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How to avoid a Goose-Chase​ (Understanding the book of Revelation)

17/07/2022 - Matt Destry

Revelation 5:1-10

Then I saw in the right hand of him who was seated on the throne a scroll written within and on the back, sealed with seven seals. And I saw a mighty angel proclaiming with a loud voice, “Who is worthy to open the scroll and break its seals?” And no one in heaven or on earth or under the earth was able to open the scroll or to look into it, and I began to weep loudly because no one was found worthy to open the scroll or to look into it. And one of the elders said to me, “Weep no more; behold, the Lion of the tribe of Judah, the Root of David, has conquered, so that he can open the scroll and its seven seals.”

And between the throne and the four living creatures and among the elders I saw a Lamb standing, as though it had been slain, with seven horns and with seven eyes, which are the seven spirits of God sent out into all the earth. And he went and took the scroll from the right hand of him who was seated on the throne. And when he had taken the scroll, the four living creatures and the twenty-four elders fell down before the Lamb, each holding a harp, and golden bowls full of incense, which are the prayers of the saints. And they sang a new song, saying,

“Worthy are you to take the scroll
and to open its seals,
for you were slain, and by your blood you ransomed people for God
from every tribe and language and people and nation,

and you have made them a kingdom and priests to our God,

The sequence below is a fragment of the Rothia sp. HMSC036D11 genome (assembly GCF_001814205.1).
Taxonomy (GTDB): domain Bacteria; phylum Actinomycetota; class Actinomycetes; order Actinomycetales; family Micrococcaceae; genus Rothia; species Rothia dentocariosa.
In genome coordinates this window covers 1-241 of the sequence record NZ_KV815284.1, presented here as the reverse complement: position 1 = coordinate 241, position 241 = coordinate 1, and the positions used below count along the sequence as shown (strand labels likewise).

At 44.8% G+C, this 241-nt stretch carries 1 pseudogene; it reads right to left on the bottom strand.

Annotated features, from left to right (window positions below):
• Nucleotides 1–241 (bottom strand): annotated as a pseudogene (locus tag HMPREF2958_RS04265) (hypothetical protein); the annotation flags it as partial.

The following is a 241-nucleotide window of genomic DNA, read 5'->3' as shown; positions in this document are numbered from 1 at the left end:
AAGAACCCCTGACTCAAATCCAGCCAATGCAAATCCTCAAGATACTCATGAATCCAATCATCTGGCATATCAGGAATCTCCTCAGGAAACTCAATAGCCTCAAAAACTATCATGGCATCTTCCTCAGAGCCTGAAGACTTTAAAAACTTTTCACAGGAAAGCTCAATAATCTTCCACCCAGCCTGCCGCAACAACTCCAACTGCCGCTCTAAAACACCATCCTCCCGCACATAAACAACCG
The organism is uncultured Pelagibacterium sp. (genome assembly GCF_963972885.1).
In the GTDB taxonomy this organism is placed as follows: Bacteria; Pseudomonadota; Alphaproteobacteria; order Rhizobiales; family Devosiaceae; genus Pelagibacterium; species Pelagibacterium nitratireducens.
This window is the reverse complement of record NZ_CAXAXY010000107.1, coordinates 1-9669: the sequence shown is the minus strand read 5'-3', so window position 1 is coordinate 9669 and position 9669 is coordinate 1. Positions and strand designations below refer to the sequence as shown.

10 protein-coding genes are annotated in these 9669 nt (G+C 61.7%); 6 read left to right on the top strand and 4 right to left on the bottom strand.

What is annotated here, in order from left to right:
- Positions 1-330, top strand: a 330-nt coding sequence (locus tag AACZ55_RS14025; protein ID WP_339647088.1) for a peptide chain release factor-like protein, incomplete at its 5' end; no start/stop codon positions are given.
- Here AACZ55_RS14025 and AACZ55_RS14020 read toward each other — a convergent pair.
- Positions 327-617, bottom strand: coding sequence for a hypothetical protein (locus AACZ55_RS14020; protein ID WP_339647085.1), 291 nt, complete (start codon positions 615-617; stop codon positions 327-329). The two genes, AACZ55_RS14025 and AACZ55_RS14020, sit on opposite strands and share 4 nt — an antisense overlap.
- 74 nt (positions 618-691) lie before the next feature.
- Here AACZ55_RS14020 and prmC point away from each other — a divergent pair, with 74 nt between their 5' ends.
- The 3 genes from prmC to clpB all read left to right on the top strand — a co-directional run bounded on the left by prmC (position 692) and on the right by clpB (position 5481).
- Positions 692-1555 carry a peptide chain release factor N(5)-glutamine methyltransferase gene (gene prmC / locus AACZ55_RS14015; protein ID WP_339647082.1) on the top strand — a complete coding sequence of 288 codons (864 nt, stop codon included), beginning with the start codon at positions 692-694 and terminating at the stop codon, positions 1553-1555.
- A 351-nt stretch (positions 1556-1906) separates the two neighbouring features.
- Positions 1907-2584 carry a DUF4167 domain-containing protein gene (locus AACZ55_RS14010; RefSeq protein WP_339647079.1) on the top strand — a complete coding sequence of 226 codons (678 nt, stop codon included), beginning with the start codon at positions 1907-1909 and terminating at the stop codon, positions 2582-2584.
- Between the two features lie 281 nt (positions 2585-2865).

and they shall reign on the earth.”

What did you imagine as a child? 

I do not read the Revelation to get additional information about the life of faith in Christ. I have read it all before in law and prophet, in gospel and epistle. Everything in the Revelation can be found in the previous sixty-five books of the Bible. The Revelation adds nothing of substance to what we already know. The truth of the gospel is already complete, revealed in Jesus Christ. There is nothing new to say on the subject. But there is a new way to say it. I read the Revelation not to get more information but to revive my imagination. St. John uses words the way poets do, recombining them in fresh ways so that old truth is freshly perceived.

Eugene Petersen

So, what is Revelation all about, and how do we understand it?

Revelation 1:1-4

The revelation of Jesus Christ, which God gave him to show to his servants the things that must soon take place. He made it known by sending his angel to his servant John, who bore witness to the word of God and to the testimony of Jesus Christ, even to all that he saw. Blessed is the one who reads aloud the words of this prophecy, and blessed are those who hear, and who keep what is written in it, for the time is near.

John to the seven churches that are in Asia:

Grace to you and peace from him who is and who was and who is to come, and from the seven spirits who are before his throne…

A letter of encouragement 

A prophecy about God’s purposes 

A revelation of God’s unseen activity

Good questions for biblical interpretation:

1. What is the context?

2. How does this inform my imagination?

3. What details get my attention?

4. What references to the OT or to the Roman world do you notice?

5. What was John’s purpose in telling this story?

Revelation is:

1. A letter of hope

2. A prophetic blessing

3. An apocalypse of war and love

We may describe the Book of the Revelation as all the action of God were, given us ‘on the big screen’. John has, as it a grand overview of history as it should be seen from the vantage point of the throne of God. Here God is seen in all his glory and majesty; Jesus is seen in his victorious splendour; the church is seen as the people of God, secure and fully equipped even in the midst of great tribulation; and the enemy is seen as he truly is, vicious, deceptive and defeated. John’s point is that he has seen Jesus! History no longer holds any fear or uncertainty, for Jesus is Lord.

Ian Pennicook

Application questions: 

1/ Will I allow this book to increase my commitment to Jesus?

2/ In what way might reading this book increase my passion for the Kingdom?

3/ Where do I need to increase my hope that God is at work?

4/ How might this book unsettle me out of my middle-class comfort?